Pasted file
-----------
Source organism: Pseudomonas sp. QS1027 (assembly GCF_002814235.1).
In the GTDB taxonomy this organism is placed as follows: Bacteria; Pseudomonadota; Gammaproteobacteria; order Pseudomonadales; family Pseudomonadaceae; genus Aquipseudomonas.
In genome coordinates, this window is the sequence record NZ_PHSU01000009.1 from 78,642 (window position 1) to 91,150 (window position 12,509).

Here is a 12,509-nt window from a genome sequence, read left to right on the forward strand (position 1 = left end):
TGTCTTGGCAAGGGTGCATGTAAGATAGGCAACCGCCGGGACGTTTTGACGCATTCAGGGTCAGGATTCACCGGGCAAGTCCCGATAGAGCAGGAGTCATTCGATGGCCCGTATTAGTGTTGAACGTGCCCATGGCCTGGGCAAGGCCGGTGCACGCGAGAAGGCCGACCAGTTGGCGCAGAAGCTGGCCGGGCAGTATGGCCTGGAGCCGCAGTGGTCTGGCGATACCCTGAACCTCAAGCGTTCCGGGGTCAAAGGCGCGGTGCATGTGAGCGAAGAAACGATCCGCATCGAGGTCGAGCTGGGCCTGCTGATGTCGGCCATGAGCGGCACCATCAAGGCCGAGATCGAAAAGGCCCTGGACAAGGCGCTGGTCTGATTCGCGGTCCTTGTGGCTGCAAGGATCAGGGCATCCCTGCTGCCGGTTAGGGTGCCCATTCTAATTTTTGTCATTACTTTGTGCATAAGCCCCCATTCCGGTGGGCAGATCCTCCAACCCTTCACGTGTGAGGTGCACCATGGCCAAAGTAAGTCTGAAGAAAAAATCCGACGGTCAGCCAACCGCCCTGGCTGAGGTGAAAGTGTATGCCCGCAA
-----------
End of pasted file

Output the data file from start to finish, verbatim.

Source organism: Pseudomonas sp. QS1027 (assembly GCF_002814235.1).
In the GTDB taxonomy this organism is placed as follows: Bacteria; Pseudomonadota; Gammaproteobacteria; order Pseudomonadales; family Pseudomonadaceae; genus Aquipseudomonas.
In genome coordinates, this window is the sequence record NZ_PHSU01000009.1 from 78,642 (window position 1) to 91,150 (window position 12,509).

Here is a 12,509-nt window from a genome sequence, read left to right on the forward strand (position 1 = left end):
TGTCTTGGCAAGGGTGCATGTAAGATAGGCAACCGCCGGGACGTTTTGACGCATTCAGGGTCAGGATTCACCGGGCAAGTCCCGATAGAGCAGGAGTCATTCGATGGCCCGTATTAGTGTTGAACGTGCCCATGGCCTGGGCAAGGCCGGTGCACGCGAGAAGGCCGACCAGTTGGCGCAGAAGCTGGCCGGGCAGTATGGCCTGGAGCCGCAGTGGTCTGGCGATACCCTGAACCTCAAGCGTTCCGGGGTCAAAGGCGCGGTGCATGTGAGCGAAGAAACGATCCGCATCGAGGTCGAGCTGGGCCTGCTGATGTCGGCCATGAGCGGCACCATCAAGGCCGAGATCGAAAAGGCCCTGGACAAGGCGCTGGTCTGATTCGCGGTCCTTGTGGCTGCAAGGATCAGGGCATCCCTGCTGCCGGTTAGGGTGCCCATTCTAATTTTTGTCATTACTTTGTGCATAAGCCCCCATTCCGGTGGGCAGATCCTCCAACCCTTCACGTGTGAGGTGCACCATGGCCAAAGTAAGTCTGAAGAAAAAATCCGACGGTCAGCCAACCGCCCTGGCTGAGGTGAAAGTGTATGCCCGCAA